My eminent colleague Pierre Véron, who needs no introduction here, is the author of a recent survey on the ranking of European jurisdictions in terms of damages awarded over the period 2000-2019 The full version was published in English in Festschrift for President Meier-Beck in the journal GRUR (GRUR 2/2021)., which particularly caught my attention and of which I will make a brief summary in my own way here.
First and foremost, I would like to thank Pierre Véron, for such great work of course, but also for giving me permission to report its results, while entrusting me with the accompanying graphics, so that I can reproduce some of them here.
I must admit that the results of the study may be surprising, since they are so at odds with the idea that we generally have of European Courts. To me it seems, more especially, to complete the interviews Part I and Part II of French Judges that we had recently carried out, to undo certain untruths about the French system. Thus, I will deliberately adopt a “French bias” hereafter (which some will not fail to criticize); but after all I will just assume my role of French referent of the Blog.
Pierre Véron’s survey was conducted to identify judgments granting damages for patent infringement in the six most active European countries in patent litigation (Germany, Spain, France, Italy, the Netherlands and the United Kingdom) between 2000 and 2019. The total number of decisions granting damages was found to be 574 and the total amount granted € 198 718 636: France (380 decisions, € 113 934 191), Spain (79 decisions, € 45 560 121), Italy (76 decisions, € 19 191 968), Germany (29 decisions, € 13 578 101), the Netherlands (6 decisions, € 4 833 585) and the United Kingdom (4 decisions, € 1 620 669).
Here are some conclusions of this extensive census work.
1°) France was by far the first country for the number of decisions granting damages (380), followed by Spain and Italy in a tie (79-76); Germany was well behind (29); both the Netherlands and the United Kingdom handed down a very small number of judgments (6 and 4, respectively).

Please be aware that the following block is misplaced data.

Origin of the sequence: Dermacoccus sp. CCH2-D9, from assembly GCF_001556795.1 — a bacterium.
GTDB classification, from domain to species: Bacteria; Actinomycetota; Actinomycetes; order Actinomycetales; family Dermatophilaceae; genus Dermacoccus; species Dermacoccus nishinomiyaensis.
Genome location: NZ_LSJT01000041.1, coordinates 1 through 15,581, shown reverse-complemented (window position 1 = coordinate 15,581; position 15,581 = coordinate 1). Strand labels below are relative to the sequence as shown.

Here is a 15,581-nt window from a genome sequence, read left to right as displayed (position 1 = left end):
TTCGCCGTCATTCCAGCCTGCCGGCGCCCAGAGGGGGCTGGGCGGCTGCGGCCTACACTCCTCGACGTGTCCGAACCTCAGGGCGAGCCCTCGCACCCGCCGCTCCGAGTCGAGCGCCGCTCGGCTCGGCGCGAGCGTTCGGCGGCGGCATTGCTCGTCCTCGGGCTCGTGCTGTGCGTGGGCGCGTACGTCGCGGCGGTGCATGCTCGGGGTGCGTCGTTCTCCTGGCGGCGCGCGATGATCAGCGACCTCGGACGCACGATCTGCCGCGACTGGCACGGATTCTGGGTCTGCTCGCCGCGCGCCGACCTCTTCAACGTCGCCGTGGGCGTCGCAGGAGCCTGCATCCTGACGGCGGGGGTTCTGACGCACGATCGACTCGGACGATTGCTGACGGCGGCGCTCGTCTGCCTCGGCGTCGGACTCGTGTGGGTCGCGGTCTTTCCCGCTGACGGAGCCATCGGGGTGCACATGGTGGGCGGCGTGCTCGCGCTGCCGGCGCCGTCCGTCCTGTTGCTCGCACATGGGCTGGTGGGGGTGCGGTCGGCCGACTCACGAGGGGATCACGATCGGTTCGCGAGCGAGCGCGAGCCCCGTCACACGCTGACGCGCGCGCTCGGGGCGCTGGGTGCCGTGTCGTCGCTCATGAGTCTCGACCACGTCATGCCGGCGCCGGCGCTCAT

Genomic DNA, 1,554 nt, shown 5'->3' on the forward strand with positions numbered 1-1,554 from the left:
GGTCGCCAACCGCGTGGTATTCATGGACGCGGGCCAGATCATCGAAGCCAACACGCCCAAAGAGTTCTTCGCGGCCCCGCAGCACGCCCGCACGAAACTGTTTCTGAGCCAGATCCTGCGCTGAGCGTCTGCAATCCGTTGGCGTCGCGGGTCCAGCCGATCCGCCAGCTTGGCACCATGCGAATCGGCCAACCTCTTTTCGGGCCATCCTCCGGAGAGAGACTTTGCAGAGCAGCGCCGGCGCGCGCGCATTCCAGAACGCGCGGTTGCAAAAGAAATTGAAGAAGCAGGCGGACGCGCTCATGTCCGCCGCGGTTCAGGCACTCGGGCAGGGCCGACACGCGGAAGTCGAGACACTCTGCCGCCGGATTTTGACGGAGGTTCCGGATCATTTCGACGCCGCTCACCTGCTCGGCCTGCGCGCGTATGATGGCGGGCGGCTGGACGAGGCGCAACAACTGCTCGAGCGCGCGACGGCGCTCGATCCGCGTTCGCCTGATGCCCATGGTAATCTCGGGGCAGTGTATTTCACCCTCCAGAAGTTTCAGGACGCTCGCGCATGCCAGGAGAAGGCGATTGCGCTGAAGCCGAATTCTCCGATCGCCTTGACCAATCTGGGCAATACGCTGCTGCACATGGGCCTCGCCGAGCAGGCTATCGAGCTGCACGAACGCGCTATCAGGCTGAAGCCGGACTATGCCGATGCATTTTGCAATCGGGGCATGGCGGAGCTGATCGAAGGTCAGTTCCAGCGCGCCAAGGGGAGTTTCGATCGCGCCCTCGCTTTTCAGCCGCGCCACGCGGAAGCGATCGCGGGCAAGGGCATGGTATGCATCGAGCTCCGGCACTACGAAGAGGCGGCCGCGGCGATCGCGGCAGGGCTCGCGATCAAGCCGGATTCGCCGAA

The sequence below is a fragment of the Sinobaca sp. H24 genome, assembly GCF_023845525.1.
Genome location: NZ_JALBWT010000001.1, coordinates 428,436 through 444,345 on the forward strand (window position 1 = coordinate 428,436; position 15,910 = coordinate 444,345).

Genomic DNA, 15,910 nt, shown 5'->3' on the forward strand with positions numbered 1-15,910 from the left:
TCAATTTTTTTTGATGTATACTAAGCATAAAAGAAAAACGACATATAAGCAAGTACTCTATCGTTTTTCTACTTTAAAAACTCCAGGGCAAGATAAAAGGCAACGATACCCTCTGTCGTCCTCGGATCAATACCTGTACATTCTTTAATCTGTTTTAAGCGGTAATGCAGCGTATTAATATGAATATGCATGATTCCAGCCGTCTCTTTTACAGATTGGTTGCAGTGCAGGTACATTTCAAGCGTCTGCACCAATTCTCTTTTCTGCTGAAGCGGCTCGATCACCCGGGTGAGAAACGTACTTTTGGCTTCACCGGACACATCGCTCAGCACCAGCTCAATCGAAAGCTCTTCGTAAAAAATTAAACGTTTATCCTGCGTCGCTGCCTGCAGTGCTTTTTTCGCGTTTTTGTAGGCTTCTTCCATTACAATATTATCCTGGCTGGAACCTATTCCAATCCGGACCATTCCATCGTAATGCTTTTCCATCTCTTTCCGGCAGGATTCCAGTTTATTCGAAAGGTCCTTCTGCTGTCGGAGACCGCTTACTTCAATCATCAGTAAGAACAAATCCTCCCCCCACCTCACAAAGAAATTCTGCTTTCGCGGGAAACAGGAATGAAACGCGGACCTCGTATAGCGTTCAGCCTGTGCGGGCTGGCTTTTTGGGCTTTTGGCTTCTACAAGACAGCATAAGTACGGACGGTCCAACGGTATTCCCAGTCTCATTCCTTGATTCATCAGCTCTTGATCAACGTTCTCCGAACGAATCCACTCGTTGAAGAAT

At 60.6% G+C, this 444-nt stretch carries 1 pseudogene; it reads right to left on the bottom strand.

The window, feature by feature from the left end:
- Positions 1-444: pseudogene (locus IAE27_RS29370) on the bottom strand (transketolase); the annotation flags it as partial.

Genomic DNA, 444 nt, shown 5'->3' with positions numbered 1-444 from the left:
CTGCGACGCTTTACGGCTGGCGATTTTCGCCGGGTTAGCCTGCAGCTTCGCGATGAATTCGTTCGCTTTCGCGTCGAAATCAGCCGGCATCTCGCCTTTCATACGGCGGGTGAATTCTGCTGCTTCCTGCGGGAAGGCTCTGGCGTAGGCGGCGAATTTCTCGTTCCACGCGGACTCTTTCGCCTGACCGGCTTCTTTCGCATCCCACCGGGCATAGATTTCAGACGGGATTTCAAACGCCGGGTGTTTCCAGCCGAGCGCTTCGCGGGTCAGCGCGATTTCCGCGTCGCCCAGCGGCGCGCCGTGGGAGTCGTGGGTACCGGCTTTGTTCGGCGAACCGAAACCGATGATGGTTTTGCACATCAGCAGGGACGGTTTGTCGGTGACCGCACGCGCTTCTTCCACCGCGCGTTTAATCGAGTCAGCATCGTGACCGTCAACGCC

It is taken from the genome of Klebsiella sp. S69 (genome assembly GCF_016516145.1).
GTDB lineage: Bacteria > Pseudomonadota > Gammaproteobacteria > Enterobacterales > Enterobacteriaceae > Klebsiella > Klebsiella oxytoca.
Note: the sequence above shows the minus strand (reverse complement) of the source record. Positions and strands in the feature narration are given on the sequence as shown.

2°) The ranking of the countries founded on the amount granted is the same as that based on the number of decisions: France, Spain, Italy, Germany, the Netherlands and the United Kingdom.
The following Chart shows this information on a map including for each country reviewed the number of judgments and the total amount granted:
3°) In the top 10 awards, we find 5 decisions rendered by French courts, 4 decisions rendered by Spanish courts and one decision rendered by a Dutch court. The highest amount ever awarded by a Court in Europe was granted by the court of Lyon (€ 25 320 946 in a textile case in 2016).
The technical domain is pharma for 3 awards, the 7 others being textile, cosmetics, construction, air filtration, electric and cooking.
How can such results be explained? Let us remember that, although they may at first glance be surprising, these results are above all the result of specific jurisdictional characteristics and national “preferences”: a tendency to resolve disputes quickly in the Netherlands (after a preliminary injunction quickly granted in kort gedding or accelerated proceedings on the merits), another to prefer to stop the infringement and compensate with royalties in Germany, for instance, and a limited view of the damage when only infringement has been assessed.
In any case, Pierre Véron’s study offers us a European vision of patent litigation, which continues the reflections on the place (in Europe) where it is appropriate to initiate an action according to the result one wishes to achieve. May he be thanked for it here.
|↑1||The full version was published in English in Festschrift for President Meier-Beck in the journal GRUR (GRUR 2/2021).|